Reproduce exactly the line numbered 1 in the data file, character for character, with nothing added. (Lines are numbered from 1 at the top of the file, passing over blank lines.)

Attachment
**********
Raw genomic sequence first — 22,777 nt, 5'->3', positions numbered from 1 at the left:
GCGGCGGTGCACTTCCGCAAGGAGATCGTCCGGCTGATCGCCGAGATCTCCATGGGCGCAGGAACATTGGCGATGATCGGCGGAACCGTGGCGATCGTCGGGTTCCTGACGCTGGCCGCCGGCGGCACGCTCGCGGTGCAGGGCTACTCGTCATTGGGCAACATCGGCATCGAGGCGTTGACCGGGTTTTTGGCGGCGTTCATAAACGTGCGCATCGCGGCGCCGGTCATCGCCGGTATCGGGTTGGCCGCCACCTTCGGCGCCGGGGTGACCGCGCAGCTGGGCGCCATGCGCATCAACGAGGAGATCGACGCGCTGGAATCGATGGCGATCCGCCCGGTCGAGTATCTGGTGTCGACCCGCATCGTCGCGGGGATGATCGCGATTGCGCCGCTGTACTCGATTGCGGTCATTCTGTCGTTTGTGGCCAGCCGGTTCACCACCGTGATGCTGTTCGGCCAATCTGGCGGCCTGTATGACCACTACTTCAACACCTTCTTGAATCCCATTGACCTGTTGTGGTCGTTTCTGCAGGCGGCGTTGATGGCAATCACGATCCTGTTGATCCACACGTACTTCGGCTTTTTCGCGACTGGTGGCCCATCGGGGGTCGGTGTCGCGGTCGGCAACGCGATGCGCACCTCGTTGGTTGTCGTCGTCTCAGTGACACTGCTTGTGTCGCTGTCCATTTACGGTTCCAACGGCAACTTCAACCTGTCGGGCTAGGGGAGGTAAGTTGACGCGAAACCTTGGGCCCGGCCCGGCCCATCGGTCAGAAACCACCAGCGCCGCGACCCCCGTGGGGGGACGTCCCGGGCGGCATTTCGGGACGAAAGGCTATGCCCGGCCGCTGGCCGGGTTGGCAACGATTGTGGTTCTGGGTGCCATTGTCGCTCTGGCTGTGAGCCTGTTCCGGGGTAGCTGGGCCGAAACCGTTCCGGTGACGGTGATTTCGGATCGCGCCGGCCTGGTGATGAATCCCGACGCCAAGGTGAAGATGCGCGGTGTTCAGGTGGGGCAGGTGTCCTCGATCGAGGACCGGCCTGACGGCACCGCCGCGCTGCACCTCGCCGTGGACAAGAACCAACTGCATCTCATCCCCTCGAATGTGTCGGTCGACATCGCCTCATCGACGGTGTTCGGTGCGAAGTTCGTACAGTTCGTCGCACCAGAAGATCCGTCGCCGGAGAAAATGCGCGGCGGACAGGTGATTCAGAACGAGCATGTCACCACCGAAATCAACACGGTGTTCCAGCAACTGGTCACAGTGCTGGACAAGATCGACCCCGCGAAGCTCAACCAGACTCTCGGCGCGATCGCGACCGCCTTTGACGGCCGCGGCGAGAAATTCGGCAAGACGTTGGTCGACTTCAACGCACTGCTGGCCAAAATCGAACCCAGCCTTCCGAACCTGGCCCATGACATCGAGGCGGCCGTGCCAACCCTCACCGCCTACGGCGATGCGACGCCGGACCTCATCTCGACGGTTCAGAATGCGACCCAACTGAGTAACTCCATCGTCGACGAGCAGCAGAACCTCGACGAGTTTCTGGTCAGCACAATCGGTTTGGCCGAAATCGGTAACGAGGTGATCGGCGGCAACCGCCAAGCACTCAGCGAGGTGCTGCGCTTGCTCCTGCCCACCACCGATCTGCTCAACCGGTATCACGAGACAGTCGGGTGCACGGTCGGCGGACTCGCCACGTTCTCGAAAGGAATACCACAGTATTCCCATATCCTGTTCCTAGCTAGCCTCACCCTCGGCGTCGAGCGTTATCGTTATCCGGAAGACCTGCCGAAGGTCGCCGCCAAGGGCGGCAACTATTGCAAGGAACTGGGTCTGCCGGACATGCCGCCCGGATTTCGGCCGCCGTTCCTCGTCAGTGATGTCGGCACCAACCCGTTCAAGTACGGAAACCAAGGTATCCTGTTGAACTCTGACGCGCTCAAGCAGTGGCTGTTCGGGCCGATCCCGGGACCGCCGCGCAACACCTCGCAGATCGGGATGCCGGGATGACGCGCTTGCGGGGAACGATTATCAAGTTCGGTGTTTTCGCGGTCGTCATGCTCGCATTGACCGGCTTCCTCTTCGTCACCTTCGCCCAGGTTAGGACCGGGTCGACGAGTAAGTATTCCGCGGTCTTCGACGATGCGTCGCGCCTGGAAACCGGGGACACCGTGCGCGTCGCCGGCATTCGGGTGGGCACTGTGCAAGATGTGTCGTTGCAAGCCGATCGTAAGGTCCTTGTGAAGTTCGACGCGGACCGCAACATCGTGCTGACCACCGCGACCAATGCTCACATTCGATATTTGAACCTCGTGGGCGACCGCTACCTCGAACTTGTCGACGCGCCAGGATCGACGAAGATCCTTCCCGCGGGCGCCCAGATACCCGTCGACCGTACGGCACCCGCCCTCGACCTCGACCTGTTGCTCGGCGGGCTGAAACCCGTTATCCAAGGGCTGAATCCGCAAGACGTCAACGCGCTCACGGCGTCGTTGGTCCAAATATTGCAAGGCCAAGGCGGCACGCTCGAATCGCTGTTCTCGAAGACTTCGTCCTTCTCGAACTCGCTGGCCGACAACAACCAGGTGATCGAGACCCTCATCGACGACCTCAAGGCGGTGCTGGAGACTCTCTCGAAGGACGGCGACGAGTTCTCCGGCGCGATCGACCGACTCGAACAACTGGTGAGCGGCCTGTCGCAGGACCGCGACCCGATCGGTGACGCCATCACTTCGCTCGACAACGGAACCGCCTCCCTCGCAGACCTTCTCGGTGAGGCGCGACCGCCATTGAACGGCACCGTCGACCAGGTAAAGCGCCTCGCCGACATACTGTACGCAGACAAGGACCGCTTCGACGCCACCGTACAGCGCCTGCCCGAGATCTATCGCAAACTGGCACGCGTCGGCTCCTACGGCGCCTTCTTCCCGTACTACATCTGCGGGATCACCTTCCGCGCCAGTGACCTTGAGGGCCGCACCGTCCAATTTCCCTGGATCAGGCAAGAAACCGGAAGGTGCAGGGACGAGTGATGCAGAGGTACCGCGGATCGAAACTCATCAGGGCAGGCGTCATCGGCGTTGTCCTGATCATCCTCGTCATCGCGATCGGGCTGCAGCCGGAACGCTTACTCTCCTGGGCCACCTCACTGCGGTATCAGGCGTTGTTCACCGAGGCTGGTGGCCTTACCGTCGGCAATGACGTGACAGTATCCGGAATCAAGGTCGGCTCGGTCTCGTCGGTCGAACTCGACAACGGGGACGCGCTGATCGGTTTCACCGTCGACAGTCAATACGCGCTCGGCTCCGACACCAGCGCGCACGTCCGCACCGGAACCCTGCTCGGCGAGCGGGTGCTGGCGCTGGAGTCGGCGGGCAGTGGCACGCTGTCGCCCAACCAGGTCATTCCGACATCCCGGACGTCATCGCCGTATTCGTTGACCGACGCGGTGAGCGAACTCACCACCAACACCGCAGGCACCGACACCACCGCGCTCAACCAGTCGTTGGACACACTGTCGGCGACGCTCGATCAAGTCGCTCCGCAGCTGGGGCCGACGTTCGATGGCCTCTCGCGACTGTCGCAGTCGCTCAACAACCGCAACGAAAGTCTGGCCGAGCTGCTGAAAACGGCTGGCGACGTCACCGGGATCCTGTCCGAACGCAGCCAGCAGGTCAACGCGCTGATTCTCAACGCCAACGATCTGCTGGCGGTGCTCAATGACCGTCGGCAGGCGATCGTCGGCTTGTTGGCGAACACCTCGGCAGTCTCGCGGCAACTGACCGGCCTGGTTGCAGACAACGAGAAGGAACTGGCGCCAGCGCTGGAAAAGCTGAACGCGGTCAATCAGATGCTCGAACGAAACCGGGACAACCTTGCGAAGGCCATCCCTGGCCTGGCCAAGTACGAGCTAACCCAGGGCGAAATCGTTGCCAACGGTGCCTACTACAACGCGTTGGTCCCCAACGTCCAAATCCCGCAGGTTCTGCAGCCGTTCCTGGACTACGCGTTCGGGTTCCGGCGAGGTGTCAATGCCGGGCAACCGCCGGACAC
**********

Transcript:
Raw genomic sequence first — 22,777 nt, 5'->3', positions numbered from 1 at the left: